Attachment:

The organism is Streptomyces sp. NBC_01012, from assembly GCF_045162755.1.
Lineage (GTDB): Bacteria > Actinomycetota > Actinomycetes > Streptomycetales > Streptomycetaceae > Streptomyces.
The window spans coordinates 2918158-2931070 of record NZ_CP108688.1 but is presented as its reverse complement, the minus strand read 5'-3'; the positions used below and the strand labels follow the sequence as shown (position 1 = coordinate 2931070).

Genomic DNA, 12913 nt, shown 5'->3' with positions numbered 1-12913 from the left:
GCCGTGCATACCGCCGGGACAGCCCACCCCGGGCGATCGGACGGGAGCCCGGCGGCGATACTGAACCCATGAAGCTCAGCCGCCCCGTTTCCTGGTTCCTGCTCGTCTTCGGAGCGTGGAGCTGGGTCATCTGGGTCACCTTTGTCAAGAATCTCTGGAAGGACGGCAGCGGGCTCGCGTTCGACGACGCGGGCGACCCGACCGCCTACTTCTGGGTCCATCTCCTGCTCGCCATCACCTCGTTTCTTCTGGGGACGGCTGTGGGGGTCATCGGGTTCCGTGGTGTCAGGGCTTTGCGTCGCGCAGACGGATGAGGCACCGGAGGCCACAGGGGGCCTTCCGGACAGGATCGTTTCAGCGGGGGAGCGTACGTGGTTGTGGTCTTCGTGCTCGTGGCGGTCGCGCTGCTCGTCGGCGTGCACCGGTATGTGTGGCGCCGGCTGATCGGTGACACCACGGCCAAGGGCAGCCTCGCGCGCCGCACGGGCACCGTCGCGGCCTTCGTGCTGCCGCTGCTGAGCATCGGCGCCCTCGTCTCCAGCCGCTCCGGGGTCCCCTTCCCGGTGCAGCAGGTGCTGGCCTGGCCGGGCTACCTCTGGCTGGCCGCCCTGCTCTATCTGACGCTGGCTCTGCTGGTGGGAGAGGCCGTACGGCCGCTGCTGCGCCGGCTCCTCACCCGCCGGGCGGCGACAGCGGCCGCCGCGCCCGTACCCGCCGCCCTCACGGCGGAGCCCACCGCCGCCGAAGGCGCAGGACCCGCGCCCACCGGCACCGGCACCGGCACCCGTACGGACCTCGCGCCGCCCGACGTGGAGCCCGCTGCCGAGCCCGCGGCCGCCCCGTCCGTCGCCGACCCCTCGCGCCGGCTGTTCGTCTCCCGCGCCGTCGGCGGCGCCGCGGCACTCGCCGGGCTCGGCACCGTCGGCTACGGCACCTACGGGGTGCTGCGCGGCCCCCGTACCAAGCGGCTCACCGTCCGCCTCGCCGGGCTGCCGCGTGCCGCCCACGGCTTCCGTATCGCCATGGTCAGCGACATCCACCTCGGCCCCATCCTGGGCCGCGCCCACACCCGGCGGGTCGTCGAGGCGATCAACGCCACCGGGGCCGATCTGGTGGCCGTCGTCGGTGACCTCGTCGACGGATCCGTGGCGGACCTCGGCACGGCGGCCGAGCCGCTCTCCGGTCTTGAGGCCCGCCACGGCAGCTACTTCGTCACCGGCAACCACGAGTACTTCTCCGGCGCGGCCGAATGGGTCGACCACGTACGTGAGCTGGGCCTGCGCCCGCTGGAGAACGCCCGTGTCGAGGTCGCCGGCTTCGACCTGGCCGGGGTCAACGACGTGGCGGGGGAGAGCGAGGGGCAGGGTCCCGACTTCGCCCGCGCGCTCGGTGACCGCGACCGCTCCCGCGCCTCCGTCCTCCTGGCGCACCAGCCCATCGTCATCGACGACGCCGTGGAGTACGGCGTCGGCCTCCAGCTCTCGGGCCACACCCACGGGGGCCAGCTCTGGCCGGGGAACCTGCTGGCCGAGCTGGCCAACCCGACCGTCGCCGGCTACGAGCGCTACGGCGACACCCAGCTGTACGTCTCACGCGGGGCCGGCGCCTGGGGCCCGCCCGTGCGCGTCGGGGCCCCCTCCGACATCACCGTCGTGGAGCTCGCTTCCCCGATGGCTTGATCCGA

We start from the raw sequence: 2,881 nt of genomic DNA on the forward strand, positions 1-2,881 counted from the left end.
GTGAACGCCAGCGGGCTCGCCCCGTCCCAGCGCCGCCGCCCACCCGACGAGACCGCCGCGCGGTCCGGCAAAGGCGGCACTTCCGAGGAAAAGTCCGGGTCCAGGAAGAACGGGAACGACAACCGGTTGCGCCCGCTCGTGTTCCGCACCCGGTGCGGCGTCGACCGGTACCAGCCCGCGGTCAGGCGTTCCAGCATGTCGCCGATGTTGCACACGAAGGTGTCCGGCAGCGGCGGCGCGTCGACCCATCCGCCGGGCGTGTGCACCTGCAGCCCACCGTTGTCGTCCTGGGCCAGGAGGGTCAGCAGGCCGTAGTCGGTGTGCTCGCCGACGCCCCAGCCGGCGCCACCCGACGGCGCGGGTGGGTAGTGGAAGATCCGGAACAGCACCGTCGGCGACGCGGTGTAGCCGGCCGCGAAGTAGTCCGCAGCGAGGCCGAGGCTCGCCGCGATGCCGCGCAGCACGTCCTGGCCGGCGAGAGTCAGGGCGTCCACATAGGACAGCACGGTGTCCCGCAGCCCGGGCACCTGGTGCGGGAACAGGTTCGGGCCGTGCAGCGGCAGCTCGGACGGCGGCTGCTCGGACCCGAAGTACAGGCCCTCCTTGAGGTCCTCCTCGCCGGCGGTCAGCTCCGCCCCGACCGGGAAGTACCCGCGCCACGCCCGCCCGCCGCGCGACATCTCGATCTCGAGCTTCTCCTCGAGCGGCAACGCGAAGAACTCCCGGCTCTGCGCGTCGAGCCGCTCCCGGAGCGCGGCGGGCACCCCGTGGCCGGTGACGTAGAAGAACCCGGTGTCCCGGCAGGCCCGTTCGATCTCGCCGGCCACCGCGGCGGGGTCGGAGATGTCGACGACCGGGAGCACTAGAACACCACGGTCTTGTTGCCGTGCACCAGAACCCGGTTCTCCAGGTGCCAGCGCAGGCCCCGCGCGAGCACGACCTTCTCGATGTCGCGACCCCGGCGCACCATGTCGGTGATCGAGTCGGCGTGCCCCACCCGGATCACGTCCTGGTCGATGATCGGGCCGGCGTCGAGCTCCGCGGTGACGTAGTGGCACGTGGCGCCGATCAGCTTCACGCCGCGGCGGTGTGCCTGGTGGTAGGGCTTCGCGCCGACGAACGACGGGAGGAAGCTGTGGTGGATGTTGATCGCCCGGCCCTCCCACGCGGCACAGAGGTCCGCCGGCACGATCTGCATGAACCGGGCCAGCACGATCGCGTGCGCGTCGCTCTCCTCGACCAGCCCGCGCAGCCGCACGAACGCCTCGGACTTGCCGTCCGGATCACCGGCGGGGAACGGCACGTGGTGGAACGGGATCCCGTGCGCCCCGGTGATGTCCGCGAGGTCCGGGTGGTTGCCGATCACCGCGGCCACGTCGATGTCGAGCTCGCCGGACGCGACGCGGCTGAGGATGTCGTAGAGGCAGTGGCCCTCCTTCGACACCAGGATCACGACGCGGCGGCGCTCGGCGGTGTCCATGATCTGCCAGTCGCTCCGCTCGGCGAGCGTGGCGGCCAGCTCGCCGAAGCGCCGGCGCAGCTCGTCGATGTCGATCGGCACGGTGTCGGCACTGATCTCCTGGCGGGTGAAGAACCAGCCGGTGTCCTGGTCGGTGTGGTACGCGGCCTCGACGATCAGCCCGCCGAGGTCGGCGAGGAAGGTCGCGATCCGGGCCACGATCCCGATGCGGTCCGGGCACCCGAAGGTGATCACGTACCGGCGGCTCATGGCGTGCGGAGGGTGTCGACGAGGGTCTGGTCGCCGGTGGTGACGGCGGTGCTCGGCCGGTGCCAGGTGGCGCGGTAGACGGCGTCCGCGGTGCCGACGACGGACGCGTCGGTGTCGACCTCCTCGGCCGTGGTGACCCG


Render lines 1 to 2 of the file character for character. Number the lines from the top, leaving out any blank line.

The organism is Streptomyces sp. NBC_01012, from assembly GCF_045162755.1.
Lineage (GTDB): Bacteria > Actinomycetota > Actinomycetes > Streptomycetales > Streptomycetaceae > Streptomyces.